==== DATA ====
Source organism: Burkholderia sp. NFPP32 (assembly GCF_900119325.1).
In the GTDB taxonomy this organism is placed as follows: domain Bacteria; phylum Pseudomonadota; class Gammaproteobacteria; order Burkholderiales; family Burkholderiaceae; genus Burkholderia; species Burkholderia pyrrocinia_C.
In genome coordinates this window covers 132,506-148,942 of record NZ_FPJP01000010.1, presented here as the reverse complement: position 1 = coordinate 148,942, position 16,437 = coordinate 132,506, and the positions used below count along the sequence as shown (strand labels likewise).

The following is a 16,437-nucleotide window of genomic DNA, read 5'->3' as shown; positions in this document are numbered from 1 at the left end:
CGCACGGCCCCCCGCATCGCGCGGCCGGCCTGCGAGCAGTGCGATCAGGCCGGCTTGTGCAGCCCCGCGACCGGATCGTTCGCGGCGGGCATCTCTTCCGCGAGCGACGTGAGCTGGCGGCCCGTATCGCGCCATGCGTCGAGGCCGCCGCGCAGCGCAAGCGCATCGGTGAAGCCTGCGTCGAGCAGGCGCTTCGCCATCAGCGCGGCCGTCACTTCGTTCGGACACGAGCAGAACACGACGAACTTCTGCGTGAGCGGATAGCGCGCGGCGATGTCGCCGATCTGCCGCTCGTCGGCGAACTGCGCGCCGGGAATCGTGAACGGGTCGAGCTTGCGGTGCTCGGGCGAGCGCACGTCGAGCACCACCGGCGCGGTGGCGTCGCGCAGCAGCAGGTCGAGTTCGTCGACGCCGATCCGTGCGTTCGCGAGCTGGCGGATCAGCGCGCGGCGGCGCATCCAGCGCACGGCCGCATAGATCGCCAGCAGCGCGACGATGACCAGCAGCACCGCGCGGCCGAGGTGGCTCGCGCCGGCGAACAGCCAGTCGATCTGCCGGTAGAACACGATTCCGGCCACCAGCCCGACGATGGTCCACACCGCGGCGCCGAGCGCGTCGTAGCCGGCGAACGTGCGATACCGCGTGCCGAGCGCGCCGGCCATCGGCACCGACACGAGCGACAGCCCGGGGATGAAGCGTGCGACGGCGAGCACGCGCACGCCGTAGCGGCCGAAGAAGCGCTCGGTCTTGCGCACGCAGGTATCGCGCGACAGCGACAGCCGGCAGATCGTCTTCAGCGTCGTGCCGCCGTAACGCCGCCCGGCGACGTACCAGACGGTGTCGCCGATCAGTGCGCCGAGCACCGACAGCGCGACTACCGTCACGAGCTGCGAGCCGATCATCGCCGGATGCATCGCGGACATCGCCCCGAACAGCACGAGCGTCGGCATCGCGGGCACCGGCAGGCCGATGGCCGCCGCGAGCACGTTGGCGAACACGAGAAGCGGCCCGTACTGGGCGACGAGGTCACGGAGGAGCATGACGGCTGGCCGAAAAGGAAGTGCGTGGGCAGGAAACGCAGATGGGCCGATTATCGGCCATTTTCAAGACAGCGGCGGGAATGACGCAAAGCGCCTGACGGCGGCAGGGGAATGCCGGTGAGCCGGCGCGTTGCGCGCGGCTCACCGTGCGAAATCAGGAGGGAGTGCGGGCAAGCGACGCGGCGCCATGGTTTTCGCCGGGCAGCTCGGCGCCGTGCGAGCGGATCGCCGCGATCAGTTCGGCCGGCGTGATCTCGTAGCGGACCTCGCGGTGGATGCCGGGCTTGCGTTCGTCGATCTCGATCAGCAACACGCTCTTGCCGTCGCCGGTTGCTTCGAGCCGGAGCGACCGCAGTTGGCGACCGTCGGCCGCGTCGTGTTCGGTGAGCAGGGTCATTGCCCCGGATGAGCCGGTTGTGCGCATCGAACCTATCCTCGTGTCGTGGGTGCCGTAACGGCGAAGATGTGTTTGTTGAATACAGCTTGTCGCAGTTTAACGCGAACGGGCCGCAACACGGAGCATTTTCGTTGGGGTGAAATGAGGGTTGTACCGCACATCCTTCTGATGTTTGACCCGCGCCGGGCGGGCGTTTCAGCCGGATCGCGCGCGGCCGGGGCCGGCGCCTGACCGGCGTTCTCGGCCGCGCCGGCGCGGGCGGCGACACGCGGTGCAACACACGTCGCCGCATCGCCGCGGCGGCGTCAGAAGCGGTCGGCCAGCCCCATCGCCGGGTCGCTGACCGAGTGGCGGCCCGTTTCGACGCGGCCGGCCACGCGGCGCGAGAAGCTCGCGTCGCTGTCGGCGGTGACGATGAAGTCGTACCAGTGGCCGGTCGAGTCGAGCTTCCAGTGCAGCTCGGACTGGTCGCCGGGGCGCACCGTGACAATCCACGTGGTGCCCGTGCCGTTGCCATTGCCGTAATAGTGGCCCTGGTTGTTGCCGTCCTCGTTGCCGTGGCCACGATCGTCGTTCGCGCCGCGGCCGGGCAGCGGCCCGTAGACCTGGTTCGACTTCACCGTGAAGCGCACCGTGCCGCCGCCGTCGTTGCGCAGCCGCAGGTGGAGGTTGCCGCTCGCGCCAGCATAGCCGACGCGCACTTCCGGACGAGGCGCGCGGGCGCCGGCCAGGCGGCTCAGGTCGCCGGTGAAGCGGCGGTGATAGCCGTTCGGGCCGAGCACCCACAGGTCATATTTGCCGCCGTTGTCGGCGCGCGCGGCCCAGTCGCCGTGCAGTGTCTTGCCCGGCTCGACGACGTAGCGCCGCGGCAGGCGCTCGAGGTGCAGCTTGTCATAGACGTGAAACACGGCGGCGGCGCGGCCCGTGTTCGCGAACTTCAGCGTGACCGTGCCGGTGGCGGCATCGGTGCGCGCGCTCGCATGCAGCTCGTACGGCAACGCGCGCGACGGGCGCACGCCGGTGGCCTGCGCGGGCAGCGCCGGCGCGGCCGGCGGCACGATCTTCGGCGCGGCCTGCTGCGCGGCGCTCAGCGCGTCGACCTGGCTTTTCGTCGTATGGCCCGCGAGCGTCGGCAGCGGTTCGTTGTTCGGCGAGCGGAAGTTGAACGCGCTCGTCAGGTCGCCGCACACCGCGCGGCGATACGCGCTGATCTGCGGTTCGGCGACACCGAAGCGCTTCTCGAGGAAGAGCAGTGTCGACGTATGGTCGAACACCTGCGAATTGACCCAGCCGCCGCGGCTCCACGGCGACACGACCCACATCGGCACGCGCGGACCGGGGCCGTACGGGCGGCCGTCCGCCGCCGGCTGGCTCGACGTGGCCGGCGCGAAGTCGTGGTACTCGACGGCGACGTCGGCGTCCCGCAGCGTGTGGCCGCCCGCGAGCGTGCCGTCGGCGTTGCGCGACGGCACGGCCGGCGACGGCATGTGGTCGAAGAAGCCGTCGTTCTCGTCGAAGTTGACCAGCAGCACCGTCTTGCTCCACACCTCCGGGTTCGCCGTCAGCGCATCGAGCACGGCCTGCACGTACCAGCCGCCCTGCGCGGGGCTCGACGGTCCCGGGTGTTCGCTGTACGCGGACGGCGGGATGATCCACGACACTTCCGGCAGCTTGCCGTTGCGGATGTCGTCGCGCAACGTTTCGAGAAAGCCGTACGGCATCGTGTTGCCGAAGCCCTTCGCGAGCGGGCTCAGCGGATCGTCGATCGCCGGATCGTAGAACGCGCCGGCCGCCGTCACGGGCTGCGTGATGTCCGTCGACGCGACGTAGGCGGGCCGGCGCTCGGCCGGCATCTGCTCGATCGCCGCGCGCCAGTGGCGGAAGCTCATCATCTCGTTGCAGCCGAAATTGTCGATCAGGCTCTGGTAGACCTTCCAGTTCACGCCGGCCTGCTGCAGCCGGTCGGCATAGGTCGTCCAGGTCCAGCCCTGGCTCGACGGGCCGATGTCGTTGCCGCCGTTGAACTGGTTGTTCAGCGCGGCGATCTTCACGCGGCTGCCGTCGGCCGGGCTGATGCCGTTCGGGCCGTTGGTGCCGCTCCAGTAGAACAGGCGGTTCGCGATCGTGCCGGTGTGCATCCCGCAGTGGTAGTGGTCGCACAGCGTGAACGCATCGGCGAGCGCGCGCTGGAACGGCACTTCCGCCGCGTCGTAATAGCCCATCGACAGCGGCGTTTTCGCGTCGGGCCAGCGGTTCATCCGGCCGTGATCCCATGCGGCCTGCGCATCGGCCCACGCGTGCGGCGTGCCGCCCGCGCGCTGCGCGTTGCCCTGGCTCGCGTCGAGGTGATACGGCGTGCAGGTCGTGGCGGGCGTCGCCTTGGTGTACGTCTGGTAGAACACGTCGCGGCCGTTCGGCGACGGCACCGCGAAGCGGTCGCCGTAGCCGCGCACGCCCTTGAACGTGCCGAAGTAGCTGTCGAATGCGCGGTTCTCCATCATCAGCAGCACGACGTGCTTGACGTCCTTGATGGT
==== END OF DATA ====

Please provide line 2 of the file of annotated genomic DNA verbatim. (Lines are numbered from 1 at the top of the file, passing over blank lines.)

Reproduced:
In the GTDB taxonomy this organism is placed as follows: domain Bacteria; phylum Pseudomonadota; class Gammaproteobacteria; order Burkholderiales; family Burkholderiaceae; genus Burkholderia; species Burkholderia pyrrocinia_C.